The River Devil
The River Devil opens in Kansas City in April 1872. The heroine, disguised as a man, is a much sought-after “runaway railroad heiress.” Rosalind Schuyler’s brothers taught her to dress and act like a boy. Her father taught her to play poker like a professional, taking her with him to play in gambling establishments. She has no trouble posing as a riverboat gambler. The only person to recognize her is Hal Lindsay, a riverboat pilot, who had seen her once in New York. That brief glimpse had burned itself into his subconscious, and his body reacts so strongly to the male stranger across the poker table that he recognizes her at once. They begin a torrid love affair on the spot. There follows a harrowing race down the Missouri River to catch the escaping villain, their common enemy.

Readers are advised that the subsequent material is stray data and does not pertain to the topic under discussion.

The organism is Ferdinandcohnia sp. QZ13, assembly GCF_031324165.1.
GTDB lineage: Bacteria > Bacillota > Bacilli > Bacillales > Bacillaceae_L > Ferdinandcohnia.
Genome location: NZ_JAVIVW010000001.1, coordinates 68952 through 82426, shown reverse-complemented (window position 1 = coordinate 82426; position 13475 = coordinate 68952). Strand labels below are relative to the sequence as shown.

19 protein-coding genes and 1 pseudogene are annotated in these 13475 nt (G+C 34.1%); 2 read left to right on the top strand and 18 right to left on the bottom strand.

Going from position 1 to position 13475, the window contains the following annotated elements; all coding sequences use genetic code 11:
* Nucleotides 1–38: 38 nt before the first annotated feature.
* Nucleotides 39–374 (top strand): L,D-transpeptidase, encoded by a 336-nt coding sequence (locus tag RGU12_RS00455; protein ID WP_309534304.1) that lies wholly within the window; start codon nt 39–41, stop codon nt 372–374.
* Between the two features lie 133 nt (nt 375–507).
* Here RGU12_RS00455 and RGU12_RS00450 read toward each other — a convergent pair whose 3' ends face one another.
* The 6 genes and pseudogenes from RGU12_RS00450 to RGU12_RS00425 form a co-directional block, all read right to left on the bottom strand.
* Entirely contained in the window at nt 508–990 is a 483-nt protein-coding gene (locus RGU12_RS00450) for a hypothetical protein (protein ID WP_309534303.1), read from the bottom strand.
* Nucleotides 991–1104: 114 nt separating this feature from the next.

Whiteside’s hero is likable, the heroine gutsy, and the villain despicable. Her love scenes are highly erotic. The descriptions of riverboat life on the Missouri River are illuminating. Too often, however, the narrative is interrupted by flashbacks and fantasies that slow the action and destroy the tension. A geographical error and a poker anachronism may disturb the purist.